A pause ensued, the chairman looked round, the eyes of the meeting followed those of the president, with a universal and palpable impatience, towards an obscure corner of the room: the pause deepened for one moment, and then was broken; a voice cried "Wolfe!" and at that signal the whole room shook with the name. The place which Clarence had taken did not allow him to see the object of these cries, till he rose from his situation, and, passing two rows of benches, stood forth in the middle space of the room; then, from one to one went round the general roar of applause; feet stamped, hands clapped, umbrellas set their sharp points to the ground, and walking-sticks thumped themselves out of shape in the universal clamour. Tall, gaunt, and erect, the speaker possessed, even in the mere proportions of his frame, that physical power which never fails, in a popular assembly, to gain attention to mediocrity and to throw dignity over faults. He looked very slowly round the room, remaining perfectly still and motionless, till the clamour of applause had entirely subsided, and every ear, Clarence's no less eagerly than the rest, was strained, and thirsting to catch the first syllables of his voice.

It was then with a low, very deep, and somewhat hoarse tone, that he began; and it was not till he had spoken for several minutes that the iron expression of his face altered, that the drooping hand was raised, and that the suppressed, yet powerful, voice began to expand and vary in its volume. He had then entered upon a new department of his subject. The question was connected with the English constitution, and Wolfe was now preparing to put forth, in long and blackened array, the alleged evils of an aristocratical form of government. Then it was as if the bile and bitterness of years were poured forth in a terrible and stormy wrath,--then his action became vehement, and his eye flashed forth unutterable fire: his voice, solemn, swelling, and increasing with each tone in its height and depth, filled, as with something palpable and perceptible, the shaking walls. The listeners,--a various and unconnected group, bound by no tie of faith or of party, many attracted by curiosity, many by the hope of ridicule, some abhorring the tenets expressed, and nearly all disapproving their principles or doubting their wisdom,--the listeners, certainly not a group previously formed or moulded into enthusiasm, became rapt and earnest; their very breath forsook them.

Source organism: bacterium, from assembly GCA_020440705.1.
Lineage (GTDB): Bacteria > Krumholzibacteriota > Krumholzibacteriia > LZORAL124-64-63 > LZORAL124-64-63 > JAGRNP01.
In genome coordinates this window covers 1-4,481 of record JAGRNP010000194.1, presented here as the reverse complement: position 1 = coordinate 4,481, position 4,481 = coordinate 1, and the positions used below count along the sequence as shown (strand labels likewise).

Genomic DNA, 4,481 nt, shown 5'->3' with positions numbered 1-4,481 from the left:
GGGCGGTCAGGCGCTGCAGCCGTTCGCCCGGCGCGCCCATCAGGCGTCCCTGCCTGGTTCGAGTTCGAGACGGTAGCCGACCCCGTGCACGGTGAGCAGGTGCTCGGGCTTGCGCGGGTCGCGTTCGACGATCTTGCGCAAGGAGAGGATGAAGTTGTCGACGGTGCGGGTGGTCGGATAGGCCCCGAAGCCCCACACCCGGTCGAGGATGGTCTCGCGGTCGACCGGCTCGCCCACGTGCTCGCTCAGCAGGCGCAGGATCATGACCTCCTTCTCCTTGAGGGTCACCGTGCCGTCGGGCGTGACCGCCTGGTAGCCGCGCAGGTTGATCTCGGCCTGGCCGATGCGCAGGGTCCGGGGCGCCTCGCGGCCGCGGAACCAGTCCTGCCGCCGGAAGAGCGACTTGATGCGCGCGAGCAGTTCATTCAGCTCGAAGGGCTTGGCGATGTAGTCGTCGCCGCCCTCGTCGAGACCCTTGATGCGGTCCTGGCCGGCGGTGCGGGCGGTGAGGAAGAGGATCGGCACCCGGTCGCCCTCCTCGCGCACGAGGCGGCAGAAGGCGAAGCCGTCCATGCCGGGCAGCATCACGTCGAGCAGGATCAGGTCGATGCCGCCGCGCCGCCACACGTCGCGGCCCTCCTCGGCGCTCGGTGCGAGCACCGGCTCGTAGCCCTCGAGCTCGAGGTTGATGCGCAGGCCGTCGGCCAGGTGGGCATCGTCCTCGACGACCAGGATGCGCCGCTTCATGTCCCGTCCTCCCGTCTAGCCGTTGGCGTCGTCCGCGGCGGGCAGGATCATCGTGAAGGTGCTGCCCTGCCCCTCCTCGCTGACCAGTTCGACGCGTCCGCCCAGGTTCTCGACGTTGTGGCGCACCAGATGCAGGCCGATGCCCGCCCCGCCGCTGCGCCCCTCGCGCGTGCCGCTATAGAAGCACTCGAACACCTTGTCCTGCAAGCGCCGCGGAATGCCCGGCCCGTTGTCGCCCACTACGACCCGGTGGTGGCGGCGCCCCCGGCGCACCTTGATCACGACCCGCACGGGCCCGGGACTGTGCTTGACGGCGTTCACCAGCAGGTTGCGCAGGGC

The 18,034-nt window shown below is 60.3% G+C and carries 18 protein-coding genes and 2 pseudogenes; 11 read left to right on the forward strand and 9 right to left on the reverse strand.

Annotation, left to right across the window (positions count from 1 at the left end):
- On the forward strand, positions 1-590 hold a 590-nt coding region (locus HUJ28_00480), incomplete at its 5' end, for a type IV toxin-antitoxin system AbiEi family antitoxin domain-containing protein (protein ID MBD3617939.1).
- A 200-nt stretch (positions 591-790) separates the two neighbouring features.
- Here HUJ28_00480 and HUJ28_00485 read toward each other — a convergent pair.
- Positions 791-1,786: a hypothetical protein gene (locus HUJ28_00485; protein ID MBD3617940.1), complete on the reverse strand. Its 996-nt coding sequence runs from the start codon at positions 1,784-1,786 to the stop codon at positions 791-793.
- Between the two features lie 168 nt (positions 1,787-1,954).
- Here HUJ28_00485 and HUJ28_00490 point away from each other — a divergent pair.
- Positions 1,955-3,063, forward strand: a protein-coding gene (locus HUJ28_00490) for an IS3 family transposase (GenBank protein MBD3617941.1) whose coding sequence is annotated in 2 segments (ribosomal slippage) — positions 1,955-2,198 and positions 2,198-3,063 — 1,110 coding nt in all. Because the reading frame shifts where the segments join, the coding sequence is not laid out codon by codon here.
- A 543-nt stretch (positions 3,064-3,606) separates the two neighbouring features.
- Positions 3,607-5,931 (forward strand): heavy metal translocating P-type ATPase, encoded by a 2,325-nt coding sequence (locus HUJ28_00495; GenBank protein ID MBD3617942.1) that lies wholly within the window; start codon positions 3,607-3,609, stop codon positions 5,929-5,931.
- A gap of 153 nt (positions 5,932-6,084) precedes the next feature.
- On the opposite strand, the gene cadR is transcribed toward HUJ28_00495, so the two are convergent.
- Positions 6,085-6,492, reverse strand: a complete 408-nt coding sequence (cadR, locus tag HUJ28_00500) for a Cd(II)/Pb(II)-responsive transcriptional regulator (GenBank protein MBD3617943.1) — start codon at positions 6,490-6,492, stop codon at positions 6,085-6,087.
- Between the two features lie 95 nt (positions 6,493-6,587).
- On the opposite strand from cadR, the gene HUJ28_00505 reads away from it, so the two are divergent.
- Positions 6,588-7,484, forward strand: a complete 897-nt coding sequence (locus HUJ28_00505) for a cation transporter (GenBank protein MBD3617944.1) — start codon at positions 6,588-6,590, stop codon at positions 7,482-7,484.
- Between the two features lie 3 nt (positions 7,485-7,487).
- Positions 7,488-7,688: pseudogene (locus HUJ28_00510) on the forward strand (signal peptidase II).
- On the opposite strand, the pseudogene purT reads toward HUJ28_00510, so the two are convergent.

Linden had never before that night heard a public speaker; but he was of a thoughtful and rather calculating mind, and his early habits of decision, and the premature cultivation of his intellect, rendered him little susceptible, in general, to the impressions of the vulgar: nevertheless, in spite of himself, he was hurried away by the stream, and found that the force and rapidity of the speaker did not allow him even time for the dissent and disapprobation which his republican maxims and fiery denunciations perpetually excited in a mind aristocratic both by creed and education. At length after a peroration of impetuous and magnificent invective, the orator ceased.

In the midst of the applause that followed, Clarence left the assembly; he could not endure the thought that any duller or more commonplace speaker should fritter away the spell which yet bound and engrossed his spirit.